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PRESS RELEASE
10-29-09

Tim Dahle Nissan to Pay $455,000 for Sexual Harassment and Retaliation

Five Females, Including a Teen, Suffered Repeated Propositioning and Sexual Language, Federal Agency Charged

     

SALT LAKE CITY — Tim Dahle Imports, doing business as Tim Dahle Nissan of Sandy, Utah, will pay $455,000 and furnish substantial remedial relief to settle a sexual harassment lawsuit brought by the U.S. Equal Employment Opportunity Commission (EEOC), the agency announced today.

     

The EEOC charged in its suit (Case No. 08-cv-00397-BSJ in U.S. District Court for the District of Utah) that five female employees of Tim Dahle Nissan were subjected to unwelcome sexual comments and conduct, including repeated requests for sexual favors and sexually explicit language in the workplace. Multiple salesmen and sales managers took part in the harassment over a period of several years, the EEOC said, although none of the harassers are currently employed by the dealership. The EEOC also maintained that Tim Dahle Nissan retaliated against one woman by firing her because she complained about the unlawful comments and conduct.

     

Such alleged conduct violates Title VII of the Civil Rights Act of 1964, which prohibits employment discrimination based on race, color, religion, sex (including sexual harassment or pregnancy) or national origin and protects employees who complain about such offenses from retaliation. The EEOC filed suit after first attempting to reach a voluntary settlement.

“Sexual harassment is always unacceptable, and it is especially disturbing when the harassers are mistreating a teenager in the workplace, as was the case here,” said EEOC Acting Chairman Stuart J. Ishimaru. “The EEOC takes its mission to eradicate this misconduct very seriously.”

     

In addition to paying $455,000 to the five women, the EEOC settlement by consent decree requires the dealership to issue formal apologies to the women and to provide training and other relief aimed at educating its employees about sexual harassment, retaliation and their rights under Title VII.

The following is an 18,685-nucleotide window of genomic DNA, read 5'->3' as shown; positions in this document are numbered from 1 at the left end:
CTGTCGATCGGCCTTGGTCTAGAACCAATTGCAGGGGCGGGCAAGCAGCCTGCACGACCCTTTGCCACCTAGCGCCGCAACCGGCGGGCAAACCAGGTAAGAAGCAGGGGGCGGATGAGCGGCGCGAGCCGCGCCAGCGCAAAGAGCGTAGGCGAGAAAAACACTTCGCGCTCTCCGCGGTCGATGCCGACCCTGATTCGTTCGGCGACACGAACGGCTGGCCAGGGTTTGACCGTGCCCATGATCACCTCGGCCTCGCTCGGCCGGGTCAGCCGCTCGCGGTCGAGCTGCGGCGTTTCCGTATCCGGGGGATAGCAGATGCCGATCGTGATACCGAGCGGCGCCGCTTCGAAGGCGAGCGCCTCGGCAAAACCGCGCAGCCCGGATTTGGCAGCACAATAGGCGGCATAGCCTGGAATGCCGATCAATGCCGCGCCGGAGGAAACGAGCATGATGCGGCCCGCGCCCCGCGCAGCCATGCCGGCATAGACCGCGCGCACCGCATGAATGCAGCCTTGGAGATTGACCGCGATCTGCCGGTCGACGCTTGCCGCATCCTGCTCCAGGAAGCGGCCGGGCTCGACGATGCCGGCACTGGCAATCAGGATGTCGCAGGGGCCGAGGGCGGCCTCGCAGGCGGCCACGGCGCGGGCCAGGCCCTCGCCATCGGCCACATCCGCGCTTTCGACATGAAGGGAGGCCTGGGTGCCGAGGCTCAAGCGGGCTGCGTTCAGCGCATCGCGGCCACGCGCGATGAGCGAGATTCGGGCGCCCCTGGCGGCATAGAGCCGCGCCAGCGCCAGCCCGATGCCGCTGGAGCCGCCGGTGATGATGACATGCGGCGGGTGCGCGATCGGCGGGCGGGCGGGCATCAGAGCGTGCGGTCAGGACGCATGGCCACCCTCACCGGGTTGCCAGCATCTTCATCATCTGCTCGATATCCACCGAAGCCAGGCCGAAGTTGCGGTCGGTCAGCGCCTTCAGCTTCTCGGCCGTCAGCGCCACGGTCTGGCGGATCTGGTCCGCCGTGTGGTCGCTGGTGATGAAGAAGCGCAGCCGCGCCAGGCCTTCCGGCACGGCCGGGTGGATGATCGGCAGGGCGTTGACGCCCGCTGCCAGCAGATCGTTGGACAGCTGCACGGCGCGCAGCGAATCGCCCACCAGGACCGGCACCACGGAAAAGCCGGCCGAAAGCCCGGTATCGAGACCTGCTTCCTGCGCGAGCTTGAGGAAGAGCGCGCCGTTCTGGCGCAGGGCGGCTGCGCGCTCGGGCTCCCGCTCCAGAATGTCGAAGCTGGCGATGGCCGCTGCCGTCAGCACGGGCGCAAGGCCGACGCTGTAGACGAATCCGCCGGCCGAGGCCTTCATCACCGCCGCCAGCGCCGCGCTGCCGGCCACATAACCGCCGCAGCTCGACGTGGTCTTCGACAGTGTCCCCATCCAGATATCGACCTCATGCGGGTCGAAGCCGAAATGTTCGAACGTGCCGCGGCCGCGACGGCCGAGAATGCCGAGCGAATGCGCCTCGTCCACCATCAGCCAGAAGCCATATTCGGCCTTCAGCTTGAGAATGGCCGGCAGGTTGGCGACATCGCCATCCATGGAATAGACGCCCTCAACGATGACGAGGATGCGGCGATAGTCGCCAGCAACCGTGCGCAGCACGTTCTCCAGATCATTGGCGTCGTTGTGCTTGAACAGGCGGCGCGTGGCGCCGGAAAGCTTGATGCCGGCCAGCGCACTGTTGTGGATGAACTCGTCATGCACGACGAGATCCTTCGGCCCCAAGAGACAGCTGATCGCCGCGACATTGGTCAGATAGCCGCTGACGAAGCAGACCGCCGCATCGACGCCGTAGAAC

“Sexual harassment continues to be a problem in the workplace,” said Mary Jo O’Neill, regional attorney of the EEOC’s Phoenix District Office. “Many of the women involved in this suit were in their teens or early twenties when they worked at the dealership, where sexual harassment seemed to be the norm, and they felt they had no choice but to put up with it.”

     

EEOC Trial Attorney Valerie Meyer added, “In difficult economic times, employees may be more reluctant to complain about sexual harassment for fear of losing their jobs. Employers should take the time to emphasize that sexual harassment and retaliation are illegal and will never be tolerated. We hope that, with the help of such training and other educational efforts, the atmosphere at Tim Dahle Nissan will be different in the future.”

     

The EEOC is responsible for enforcing federal laws prohibiting employment discrimination. The EEOC’s Phoenix District Office has jurisdiction for Arizona, Colorado, Utah, Wyoming, and part of New Mexico (including Albuquerque). Further information about the EEOC is available on its web site at www.eeoc.gov